Microphysiological Seminar Series - "Brain Organoids"

Event Details
  • Date/Time:
    • Friday March 26, 2021
      4:00 pm - 5:00 pm
  • Location: Virtual Event - see description for participation info
  • Phone:
  • URL:
  • Email:
  • Fee(s):
    N/A
  • Extras:
Contact

Tong Yu - Georgia Tech event organizer
Shuichi Takayama, Ph.D. - faculty advisor

Summaries

Summary Sentence: Presentations from Hang Lu, Ph.D. and Melissa Cadena - Georgia Tech

Full Summary: No summary paragraph submitted.

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Multi-cellular engineered living systems (M-CELS) are purpose-driven living systems with multiple interacting living components. They are engineered for specific goals or functions but take emergence into account during the design process, allowing the final system to emerge through natural and non-natural biological processes.

M-CELS research is intended to provide a fundamental engineering understanding that enables a quantitative approach bridging between single cells and organs or organisms.

Thank you for joining us for this MCELS Seminar discussing brain organoids. 

AGENDA

  • 4:00 p.m."What Does the Developing Brain Want?" - Hang Lu, Ph.D., Love Family Professor of Chemical and Biomolecular Engineering, Georgia Tech
  • 4:30 p.m."Engineering the Next Generation of Organoids" - Melissa Cadena, Graduate Student - Steven Sloan, Ph.D., Advisor, Georgia Tech
  • 5:00 p.m. - Adjourn

ABSTRACTS

"What Does the Developing Brain Want?" - Hang Lu, Ph.D.
Brain organoids are promising systems for studying developmental, psychiatric, and other neurological diseases. With the possibility of using patient derived cells, they provide a platform for mechanistic studies as well as drug screens. The holy grail has been how to direct differentiation, how best to mimic disease conditions, how to rein in stochasticity, and how to increase reproducibility and efficiency. Are micro or mesofluidic systems really the answer? Is there a minimal condition to produce these organoids? Is size limiting the complexity of these systems? Can time be sped up or slowed down in these systems? How and what do we measure to help addressing these questions?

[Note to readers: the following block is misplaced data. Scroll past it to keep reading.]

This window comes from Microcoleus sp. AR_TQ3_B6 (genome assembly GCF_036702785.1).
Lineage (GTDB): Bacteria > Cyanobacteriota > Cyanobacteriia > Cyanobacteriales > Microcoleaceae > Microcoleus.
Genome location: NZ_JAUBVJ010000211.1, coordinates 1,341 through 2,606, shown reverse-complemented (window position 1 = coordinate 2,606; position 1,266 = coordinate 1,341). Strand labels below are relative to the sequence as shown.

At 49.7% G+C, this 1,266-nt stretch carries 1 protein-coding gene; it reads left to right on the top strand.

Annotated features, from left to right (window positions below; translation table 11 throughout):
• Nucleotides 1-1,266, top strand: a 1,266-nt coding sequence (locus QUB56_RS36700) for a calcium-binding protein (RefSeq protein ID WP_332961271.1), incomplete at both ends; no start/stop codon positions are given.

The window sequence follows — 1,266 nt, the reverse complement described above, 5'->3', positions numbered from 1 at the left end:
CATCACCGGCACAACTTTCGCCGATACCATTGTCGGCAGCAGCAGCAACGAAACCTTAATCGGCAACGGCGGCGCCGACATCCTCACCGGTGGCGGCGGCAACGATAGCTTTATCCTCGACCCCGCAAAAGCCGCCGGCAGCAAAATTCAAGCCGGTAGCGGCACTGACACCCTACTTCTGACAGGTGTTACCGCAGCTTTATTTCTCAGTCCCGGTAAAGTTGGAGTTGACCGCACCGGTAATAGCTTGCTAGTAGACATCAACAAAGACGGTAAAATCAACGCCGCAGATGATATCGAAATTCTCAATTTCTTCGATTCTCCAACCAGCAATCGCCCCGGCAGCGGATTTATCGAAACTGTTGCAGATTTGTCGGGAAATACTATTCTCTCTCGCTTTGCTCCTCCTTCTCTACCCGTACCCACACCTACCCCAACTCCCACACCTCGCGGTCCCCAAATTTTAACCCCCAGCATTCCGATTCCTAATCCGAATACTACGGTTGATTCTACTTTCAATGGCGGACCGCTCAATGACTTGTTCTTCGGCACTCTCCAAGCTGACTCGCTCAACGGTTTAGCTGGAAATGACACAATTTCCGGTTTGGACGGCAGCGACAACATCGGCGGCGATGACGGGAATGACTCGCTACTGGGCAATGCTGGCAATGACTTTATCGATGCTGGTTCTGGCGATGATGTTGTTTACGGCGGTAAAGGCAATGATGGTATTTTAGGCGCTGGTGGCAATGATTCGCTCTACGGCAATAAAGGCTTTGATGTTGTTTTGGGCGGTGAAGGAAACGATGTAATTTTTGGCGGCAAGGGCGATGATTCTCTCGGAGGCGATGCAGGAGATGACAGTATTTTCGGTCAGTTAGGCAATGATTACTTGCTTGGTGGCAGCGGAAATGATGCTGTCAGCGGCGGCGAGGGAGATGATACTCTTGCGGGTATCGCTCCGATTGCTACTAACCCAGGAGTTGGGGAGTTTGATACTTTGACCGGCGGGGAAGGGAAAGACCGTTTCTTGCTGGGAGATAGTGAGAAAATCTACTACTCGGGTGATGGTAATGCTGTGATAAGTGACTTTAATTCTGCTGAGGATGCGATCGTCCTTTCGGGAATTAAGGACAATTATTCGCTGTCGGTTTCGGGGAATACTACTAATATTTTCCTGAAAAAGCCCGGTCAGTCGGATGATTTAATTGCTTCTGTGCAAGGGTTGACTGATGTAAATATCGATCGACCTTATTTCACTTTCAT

"Engineering the Next Generation of Organoids" - Melissa Cadena
The ability to direct human somatic cells into induced pluripotent stem cells (iPSCs) has revolutionized the field of developmental neurobiology. Even more powerful is the development of protocols that promote self-organization of iPSCs into whole tissues or organs, often referred to as organoids. Using various protocols, we can now generate organoids that recapitulate various brain regions. These models can be used to study neurodevelopment, study developmental neurodegenerative, or neuropsychiatric disorders, and serve as a drug screening and discovery platform. Despite these advances, there remain several important limitations of brain organoids. Namely, the lack of cell type diversity seen in vivo, the absence of morphogen gradients, the lack of vasculature, and scalability.

This MCELS Seminar is a joint student lead seminar series by UIUC, GT, and MIT.

 

Additional Information

In Campus Calendar
Yes
Groups

Parker H. Petit Institute for Bioengineering and Bioscience (IBB), Wallace H. Coulter Dept. of Biomedical Engineering

Invited Audience
Faculty/Staff, Postdoc, Public, Graduate students, Undergraduate students
Categories
Seminar/Lecture/Colloquium
Keywords
IBB
Status
  • Created By: Colly Mitchell
  • Workflow Status: Published
  • Created On: Mar 15, 2021 - 4:26pm
  • Last Updated: Mar 17, 2021 - 9:06am